I was born during the Holocene- the name given to the 12,000-year period of climatic stability that allowed humans to settle, farm and create civilisations.

Those conditions fostered our unique minds, giving rise to international trade in ideas as well as goods making us the globally-connected species we are today.

Much of what will be discussed here is the consequence of that stability.

Global businesses, international co-operation and the striving for higher ideals these are all possible because for millennia, on a global scale, nature has largely been predictable and stable.

Now in the space of one human lifetime - indeed in the space of my lifetime all that has changed.
The Holocene has ended. The Garden of Eden is no more.
We have changed the world so much that scientists say we are now in a new geological age - The Anthropocene - The Age of Humans.

When you think about it, there is perhaps no more unsettling thought. The only conditions modern humans have ever known are changing and changing fast.

It is tempting and understandable to ignore the evidence and carry on as usual or to be filled with doom and gloom.

But there is also a vast potential for what we might do.

We need to move beyond guilt or blame and get on with the practical tasks at hand.

We did not get to this point deliberately – and it has happened astonishingly quickly.

When I made my first television programmes most of audiences had never even seen a pangolin - indeed few pangolin had ever seen a TV camera!

When in 1979 I made a series tracing the history of life on earth, I was aware of environmental problems but I didn’t imagine we were fundamentally changing nature.

In 1999, whilst making the Blue Planet series about marine life, we filmed coral-bleaching, but I still didn’t appreciate the magnitude of the damage that had already started.

Now however we have evidence, knowledge and the ability to share it on a scale unimaginable even just a few years ago.

Movements and ideas can spread at astonishing speed.

The audience for that first series, 60 years ago, was restricted to a few million viewers in southern England.

My next series - Our Planet- which is about to be launched, will go instantly to hundreds of millions of people in almost every country on Earth via Netflix.

And the evidence supporting the series will be free to view by everyone with an internet connection via WWF.

If people can truly understand what is at stake, I believe they will give permission to business and governments to get on with the practical solutions.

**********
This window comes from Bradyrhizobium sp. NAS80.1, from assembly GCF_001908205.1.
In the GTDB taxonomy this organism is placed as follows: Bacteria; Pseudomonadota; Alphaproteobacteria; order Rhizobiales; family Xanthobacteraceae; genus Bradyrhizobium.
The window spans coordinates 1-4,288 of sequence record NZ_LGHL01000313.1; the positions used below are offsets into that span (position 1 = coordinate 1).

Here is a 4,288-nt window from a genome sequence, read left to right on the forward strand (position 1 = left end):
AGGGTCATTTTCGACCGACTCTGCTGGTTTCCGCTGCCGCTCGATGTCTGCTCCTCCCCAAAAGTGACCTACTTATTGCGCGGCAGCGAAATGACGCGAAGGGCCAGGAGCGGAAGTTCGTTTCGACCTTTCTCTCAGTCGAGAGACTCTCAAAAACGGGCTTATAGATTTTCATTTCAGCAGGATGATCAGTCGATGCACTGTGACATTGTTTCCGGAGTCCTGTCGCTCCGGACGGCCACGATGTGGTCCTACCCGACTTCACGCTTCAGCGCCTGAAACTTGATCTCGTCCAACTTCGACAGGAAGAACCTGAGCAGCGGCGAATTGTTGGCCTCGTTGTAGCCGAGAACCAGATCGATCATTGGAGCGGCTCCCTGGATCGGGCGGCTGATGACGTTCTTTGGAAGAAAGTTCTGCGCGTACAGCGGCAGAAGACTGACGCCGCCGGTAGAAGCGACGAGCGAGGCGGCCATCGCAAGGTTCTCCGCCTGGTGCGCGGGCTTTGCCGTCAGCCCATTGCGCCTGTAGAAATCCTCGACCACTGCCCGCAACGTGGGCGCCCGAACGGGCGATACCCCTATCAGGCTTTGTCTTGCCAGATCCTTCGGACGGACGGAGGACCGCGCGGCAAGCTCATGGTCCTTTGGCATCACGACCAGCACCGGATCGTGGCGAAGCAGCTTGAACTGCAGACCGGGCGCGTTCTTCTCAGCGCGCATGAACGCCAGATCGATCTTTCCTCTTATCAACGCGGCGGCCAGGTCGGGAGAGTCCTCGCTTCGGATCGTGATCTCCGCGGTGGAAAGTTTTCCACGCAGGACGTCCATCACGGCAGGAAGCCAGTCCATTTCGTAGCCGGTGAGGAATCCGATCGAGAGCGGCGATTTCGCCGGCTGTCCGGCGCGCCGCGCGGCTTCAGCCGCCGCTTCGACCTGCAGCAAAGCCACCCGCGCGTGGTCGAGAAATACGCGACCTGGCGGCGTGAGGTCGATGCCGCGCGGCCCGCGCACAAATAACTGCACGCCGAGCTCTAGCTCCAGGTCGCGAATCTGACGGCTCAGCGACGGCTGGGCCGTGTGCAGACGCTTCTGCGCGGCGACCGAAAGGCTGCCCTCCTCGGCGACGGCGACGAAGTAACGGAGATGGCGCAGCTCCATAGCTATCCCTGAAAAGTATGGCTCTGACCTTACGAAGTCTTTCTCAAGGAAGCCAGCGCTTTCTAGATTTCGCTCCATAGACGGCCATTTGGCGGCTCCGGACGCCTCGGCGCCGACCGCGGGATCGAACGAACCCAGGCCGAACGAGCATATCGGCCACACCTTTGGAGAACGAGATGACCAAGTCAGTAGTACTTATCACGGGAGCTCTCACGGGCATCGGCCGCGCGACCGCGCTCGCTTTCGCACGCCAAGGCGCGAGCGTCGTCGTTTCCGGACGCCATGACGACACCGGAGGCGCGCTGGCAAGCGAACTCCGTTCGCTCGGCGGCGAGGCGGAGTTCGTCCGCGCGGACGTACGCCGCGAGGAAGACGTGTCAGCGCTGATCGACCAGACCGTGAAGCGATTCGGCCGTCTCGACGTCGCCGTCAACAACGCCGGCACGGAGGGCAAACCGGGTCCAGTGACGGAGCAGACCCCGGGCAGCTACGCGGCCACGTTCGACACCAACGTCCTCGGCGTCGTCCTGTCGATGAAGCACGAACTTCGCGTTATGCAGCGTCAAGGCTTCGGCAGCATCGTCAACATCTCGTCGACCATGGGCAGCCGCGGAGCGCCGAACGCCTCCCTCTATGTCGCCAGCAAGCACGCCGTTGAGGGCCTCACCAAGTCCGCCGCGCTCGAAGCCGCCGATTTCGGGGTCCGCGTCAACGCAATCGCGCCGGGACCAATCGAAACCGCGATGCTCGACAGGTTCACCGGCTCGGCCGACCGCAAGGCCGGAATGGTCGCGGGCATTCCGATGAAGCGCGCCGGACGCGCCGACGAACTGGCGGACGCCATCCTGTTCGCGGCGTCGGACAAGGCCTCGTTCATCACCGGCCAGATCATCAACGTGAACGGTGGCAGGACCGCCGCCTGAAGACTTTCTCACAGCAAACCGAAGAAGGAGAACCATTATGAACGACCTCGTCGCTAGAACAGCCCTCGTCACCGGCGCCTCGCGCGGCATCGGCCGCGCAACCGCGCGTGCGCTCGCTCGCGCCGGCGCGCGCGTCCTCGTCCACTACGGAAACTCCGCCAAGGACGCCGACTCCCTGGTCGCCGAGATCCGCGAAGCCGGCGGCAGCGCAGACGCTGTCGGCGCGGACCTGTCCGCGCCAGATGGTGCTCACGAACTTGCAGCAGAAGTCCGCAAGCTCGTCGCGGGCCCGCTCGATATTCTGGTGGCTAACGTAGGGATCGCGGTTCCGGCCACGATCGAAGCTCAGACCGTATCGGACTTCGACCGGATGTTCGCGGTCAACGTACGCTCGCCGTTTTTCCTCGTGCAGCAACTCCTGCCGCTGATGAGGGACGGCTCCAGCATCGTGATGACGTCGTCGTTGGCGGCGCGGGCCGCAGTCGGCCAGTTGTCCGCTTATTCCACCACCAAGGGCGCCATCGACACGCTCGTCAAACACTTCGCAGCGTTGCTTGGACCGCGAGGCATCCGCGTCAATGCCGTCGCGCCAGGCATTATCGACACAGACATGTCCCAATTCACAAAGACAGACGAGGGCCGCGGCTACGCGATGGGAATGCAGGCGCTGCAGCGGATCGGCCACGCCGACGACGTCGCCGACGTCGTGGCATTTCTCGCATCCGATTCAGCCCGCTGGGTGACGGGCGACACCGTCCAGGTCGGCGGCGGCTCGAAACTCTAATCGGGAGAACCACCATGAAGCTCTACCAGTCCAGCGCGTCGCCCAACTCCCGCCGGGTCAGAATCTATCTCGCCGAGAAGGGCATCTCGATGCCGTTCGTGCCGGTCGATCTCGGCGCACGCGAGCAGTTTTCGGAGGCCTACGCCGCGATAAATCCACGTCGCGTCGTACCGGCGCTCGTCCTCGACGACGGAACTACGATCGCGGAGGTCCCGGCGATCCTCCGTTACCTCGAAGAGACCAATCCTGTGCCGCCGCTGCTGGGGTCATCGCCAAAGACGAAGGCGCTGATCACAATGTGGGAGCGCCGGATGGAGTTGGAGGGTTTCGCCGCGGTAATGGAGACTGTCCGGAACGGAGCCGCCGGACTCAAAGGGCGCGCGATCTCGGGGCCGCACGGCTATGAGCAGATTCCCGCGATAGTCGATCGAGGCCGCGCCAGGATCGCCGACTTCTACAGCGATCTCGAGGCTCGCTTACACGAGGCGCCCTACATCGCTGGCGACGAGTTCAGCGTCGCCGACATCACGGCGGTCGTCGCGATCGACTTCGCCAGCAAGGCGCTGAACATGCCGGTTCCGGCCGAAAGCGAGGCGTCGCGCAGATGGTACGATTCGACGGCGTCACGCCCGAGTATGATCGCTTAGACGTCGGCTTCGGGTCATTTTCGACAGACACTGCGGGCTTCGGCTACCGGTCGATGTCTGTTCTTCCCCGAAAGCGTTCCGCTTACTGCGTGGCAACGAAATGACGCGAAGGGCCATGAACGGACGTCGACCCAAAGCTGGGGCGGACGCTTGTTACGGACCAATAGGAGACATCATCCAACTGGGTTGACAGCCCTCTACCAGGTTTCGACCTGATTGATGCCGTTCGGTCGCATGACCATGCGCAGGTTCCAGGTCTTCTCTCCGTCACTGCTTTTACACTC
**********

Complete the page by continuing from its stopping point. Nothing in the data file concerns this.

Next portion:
And as a species we are expert problem-solvers. But we haven’t yet applied ourselves to this problem with the focus it requires.

We can create a world with clean air and water, unlimited energy, and fish stocks that will sustain us well into the future.

But to do that we need a plan.

Over the next 2 years there will be United Nations decisions on Climate Change, Sustainable Development and a New Deal for Nature. Together these will form our species’ plan for a route through the Anthropocene.

What we do in the next few years will profoundly affect the next few thousand years.

I look forward very much to the discussions and insights this week

Thank you again for this great honour.

ORIGINAL: WEForum

lunes, 5 de noviembre de 2018

El poder de la opción B para romper estereotipos

La Dra. Alexandra Olaya Castro es física teórica, y es conocida por su trabajo en física cuántica biomolecular, en particular por su investigación sobre los efectos cuánticos en la fotosíntesis. En 2016 fue galardonada con la Medalla Maxwell del Institute of Physics, una de las mayores distinciones de la física teórica, siendo la primera latinoamericana en obtenerla.

En esta conferencia de TEDxBogotaMujeres, Alexandra Olaya Castro habla sobre estereotipos y propone enfrentarse a ellos para intentar eliminarnos, es decir, propone optar por “la opción B”. En primer lugar, habla de su historia personal, de cómo consiguió estudiar, doctorarse y ganar la Medalla Maxwell procediendo de una familia humilde de Colombia. Y en segundo lugar, habla de su investigación, de la física cuántica biomolecular, y de cómo tomó “la opción B” para investigar en un área interdisciplinar, rompiendo estereotipos en la ciencia.